"Canada has met a very high standard when it comes to disclosure and transparency on this issue," MacKay said. "We're always to prepared to work with this commission."
Decision sets 'bad precedent': Amnesty lawyer
Paul Champ, a lawyer representing Amnesty in the case, told CBCNews.ca on Wednesday the human rights group was disappointed by the decision.
"It basically says that Canadian government actors on foreign soil are not subject to Canadian law in any way, and I think that's a bad precedent," Champ said from Ottawa following the ruling.
He cited numerous extradition and deportation cases as precedents in which foreigners are afforded the protection of the charter, but the challenge lay in convincing Mactavish that an exception should be made to allow it to apply to the actions of the Canadian military overseas.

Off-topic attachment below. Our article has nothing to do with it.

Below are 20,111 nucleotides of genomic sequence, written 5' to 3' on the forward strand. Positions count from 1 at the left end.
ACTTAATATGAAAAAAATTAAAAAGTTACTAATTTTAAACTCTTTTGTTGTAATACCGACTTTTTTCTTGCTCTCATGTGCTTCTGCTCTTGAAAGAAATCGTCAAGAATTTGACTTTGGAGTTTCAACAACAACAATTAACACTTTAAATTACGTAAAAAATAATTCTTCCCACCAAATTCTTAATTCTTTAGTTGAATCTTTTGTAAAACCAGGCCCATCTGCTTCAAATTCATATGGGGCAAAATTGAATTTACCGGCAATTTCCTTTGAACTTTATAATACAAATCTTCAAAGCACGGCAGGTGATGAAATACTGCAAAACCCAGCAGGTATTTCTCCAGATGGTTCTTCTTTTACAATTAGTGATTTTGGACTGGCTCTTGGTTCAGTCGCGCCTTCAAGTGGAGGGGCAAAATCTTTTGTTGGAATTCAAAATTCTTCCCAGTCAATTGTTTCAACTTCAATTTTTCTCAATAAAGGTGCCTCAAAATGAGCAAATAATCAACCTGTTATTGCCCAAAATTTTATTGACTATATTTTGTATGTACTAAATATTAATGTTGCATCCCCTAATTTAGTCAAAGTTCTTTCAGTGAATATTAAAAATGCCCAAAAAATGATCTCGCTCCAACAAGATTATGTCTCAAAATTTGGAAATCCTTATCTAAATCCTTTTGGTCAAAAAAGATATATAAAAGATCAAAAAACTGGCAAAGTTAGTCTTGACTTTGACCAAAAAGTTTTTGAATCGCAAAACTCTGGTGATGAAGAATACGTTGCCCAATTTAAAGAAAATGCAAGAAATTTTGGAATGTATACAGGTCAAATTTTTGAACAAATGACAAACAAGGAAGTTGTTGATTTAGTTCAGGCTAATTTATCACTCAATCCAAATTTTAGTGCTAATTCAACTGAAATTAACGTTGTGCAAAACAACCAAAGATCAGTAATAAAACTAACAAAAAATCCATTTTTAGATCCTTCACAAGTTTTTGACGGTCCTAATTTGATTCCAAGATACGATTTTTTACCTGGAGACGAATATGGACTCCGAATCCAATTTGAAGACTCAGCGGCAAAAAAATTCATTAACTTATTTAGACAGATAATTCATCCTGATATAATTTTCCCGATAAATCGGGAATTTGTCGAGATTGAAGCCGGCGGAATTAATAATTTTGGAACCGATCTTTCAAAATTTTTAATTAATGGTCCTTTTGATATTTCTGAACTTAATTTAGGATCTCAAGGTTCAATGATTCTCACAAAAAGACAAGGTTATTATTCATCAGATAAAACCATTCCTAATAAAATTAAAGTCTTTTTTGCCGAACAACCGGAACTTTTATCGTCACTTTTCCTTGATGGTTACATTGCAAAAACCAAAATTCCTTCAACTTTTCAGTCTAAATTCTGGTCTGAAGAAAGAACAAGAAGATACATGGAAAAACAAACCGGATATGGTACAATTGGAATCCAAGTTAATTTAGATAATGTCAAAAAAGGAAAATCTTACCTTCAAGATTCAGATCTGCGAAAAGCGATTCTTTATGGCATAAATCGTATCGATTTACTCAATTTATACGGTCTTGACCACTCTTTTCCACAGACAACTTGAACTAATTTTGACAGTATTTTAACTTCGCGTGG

"That was the more difficult issue for this judge," Champ said.
He added Amnesty and the B.C. rights group will make a decision whether to appeal well within the 30-day deadline. BCCLA president Jason Gratl indicated the appeal to the Supreme Court would go forward.
"We're not satisfied that the risk of torture has significantly and appropriately diminished," Gratl told CBC News. "This issue has not yet been put to rest."
The separate complaint to the military police commission, also filed jointly by Amnesty and the BCCLA in February 2007, argued that the Charter of Rights bars Canadian Forces operating abroad from transferring prisoners of war to custody in which they could be tortured.
The complaint alleged military police officers, in particular, are in violation of the law because they handle all detainees captured by Canadian Forces in Afghanistan.
In the complaint, it was alleged that unidentified members of the military police handed over prisoners to Afghan authorities on at least 18 occasions despite Canadian officials finding evidence of torture in Afghan detention facilities.